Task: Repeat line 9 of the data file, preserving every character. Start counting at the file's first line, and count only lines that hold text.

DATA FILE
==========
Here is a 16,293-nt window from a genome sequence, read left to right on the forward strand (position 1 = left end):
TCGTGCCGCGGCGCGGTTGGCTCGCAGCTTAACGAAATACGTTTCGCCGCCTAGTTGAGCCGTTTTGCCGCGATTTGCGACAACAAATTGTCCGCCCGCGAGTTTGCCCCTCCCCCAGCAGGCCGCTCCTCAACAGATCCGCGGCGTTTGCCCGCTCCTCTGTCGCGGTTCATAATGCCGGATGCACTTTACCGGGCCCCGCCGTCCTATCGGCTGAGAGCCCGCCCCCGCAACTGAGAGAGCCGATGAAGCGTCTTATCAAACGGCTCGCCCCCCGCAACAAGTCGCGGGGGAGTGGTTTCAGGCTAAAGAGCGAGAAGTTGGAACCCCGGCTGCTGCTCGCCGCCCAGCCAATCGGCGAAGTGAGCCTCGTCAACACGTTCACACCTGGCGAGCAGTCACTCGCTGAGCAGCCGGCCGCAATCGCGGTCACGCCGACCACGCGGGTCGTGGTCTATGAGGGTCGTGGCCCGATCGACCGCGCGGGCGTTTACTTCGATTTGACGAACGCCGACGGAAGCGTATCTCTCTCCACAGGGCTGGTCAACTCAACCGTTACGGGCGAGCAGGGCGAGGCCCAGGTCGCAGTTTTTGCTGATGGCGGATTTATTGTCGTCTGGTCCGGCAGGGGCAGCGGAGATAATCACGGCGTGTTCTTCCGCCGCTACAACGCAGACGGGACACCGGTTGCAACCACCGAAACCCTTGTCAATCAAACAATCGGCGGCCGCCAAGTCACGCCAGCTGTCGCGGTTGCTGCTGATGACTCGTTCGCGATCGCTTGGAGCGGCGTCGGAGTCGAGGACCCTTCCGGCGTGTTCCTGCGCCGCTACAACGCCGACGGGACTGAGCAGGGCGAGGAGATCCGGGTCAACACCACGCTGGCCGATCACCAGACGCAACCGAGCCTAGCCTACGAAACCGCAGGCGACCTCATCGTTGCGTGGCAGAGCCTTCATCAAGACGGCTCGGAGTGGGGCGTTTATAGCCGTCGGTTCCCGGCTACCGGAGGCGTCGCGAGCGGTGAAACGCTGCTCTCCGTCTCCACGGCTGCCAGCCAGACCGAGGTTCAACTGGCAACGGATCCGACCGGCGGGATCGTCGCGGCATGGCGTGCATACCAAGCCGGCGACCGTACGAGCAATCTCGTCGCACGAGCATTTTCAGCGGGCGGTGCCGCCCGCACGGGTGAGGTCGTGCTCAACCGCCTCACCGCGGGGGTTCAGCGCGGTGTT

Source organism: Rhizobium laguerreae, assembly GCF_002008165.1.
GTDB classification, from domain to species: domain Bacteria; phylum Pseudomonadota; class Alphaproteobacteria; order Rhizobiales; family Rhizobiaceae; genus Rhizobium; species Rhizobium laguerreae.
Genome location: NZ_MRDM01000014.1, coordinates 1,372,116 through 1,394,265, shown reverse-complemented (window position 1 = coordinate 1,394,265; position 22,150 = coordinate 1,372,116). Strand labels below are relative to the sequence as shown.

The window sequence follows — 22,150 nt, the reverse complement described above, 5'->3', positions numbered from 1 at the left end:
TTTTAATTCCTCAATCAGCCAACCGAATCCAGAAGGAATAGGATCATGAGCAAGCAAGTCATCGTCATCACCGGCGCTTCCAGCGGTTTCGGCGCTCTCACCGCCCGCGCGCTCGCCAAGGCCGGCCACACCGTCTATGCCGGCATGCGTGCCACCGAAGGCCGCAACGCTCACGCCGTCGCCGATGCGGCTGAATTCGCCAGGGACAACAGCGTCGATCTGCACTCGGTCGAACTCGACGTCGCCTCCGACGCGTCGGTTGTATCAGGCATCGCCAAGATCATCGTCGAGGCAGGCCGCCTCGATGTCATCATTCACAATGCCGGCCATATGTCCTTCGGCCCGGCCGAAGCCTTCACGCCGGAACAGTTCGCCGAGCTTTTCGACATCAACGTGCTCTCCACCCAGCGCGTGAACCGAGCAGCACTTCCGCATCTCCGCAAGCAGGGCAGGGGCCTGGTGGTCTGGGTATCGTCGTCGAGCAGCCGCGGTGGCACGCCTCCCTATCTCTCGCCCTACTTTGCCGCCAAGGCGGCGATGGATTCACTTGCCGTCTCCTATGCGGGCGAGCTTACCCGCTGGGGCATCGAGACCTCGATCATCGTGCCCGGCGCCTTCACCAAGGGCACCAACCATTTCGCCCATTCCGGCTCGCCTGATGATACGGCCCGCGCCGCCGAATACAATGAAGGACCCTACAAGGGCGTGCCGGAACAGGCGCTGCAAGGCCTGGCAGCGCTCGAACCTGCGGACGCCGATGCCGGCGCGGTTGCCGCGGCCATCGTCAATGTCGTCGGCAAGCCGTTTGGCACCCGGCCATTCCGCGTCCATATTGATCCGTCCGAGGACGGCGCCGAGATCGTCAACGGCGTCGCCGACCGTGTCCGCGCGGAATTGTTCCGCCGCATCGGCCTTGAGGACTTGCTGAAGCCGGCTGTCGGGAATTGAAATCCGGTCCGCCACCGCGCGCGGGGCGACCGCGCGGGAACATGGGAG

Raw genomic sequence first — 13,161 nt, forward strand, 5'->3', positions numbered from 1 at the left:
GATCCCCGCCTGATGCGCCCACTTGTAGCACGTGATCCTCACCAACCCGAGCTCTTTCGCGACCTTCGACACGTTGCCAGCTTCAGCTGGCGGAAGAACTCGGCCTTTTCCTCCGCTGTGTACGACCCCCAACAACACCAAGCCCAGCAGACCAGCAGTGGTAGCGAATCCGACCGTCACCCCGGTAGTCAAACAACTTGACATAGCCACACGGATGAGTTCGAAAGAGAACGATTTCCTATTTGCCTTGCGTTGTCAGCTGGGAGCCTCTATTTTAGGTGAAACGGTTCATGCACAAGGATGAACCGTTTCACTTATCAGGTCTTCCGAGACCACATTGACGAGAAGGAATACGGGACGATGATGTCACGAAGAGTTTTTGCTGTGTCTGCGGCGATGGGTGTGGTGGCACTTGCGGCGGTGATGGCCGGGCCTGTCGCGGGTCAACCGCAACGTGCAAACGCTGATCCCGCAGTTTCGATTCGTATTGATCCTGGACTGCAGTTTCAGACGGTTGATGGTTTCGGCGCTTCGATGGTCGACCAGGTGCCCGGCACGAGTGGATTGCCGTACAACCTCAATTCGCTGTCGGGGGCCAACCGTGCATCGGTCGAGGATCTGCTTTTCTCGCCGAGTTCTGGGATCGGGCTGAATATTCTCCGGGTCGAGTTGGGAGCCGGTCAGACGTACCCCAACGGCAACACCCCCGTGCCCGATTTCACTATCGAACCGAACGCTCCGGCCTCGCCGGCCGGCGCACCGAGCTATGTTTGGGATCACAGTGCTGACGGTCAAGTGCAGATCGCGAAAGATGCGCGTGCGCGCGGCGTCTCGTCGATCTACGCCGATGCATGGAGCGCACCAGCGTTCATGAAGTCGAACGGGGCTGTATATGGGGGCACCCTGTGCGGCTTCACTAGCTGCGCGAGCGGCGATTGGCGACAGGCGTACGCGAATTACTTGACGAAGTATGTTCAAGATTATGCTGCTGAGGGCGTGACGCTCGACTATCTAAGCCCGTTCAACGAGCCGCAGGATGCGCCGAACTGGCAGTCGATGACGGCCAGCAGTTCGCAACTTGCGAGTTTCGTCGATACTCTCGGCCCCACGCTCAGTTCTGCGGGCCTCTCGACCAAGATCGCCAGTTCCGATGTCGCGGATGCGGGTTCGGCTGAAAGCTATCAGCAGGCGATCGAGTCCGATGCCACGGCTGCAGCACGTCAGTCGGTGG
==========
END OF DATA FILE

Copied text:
GATCCCCGCCTGATGCGCCCACTTGTAGCACGTGATCCTCACCAACCCGAGCTCTTTCGCGACCTTCGACACGTTGCCAGCTTCAGCTGGCGGAAGAACTCGGCCTTTTCCTCCGCTGTGTACGACCCCCAACAACACCAAGCCCAGCAGACCAGCAGTGGTAGCGAATCCGACCGTCACCCCGGTAGTCAAACAACTTGACATAGCCACACGGATGAGTTCGAAAGAGAACGATTTCCTATTTGCCTTGCGTTGTCAGCTGGGAGCCTCTATTTTAGGTGAAACGGTTCATGCACAAGGATGAACCGTTTCACTTATCAGGTCTTCCGAGACCACATTGACGAGAAGGAATACGGGACGATGATGTCACGAAGAGTTTTTGCTGTGTCTGCGGCGATGGGTGTGGTGGCACTTGCGGCGGTGATGGCCGGGCCTGTCGCGGGTCAACCGCAACGTGCAAACGCTGATCCCGCAGTTTCGATTCGTATTGATCCTGGACTGCAGTTTCAGACGGTTGATGGTTTCGGCGCTTCGATGGTCGACCAGGTGCCCGGCACGAGTGGATTGCCGTACAACCTCAATTCGCTGTCGGGGGCCAACCGTGCATCGGTCGAGGATCTGCTTTTCTCGCCGAGTTCTGGGATCGGGCTGAATATTCTCCGGGTCGAGTTGGGAGCCGGTCAGACGTACCCCAACGGCAACACCCCCGTGCCCGATTTCACTATCGAACCGAACGCTCCGGCCTCGCCGGCCGGCGCACCGAGCTATGTTTGGGATCACAGTGCTGACGGTCAAGTGCAGATCGCGAAAGATGCGCGTGCGCGCGGCGTCTCGTCGATCTACGCCGATGCATGGAGCGCACCAGCGTTCATGAAGTCGAACGGGGCTGTATATGGGGGCACCCTGTGCGGCTTCACTAGCTGCGCGAGCGGCGATTGGCGACAGGCGTACGCGAATTACTTGACGAAGTATGTTCAAGATTATGCTGCTGAGGGCGTGACGCTCGACTATCTAAGCCCGTTCAACGAGCCGCAGGATGCGCCGAACTGGCAGTCGATGACGGCCAGCAGTTCGCAACTTGCGAGTTTCGTCGATACTCTCGGCCCCACGCTCAGTTCTGCGGGCCTCTCGACCAAGATCGCCAGTTCCGATGTCGCGGATGCGGGTTCGGCTGAAAGCTATCAGCAGGCGATCGAGTCCGATGCCACGGCTGCAGCACGTCAGTCGGTGG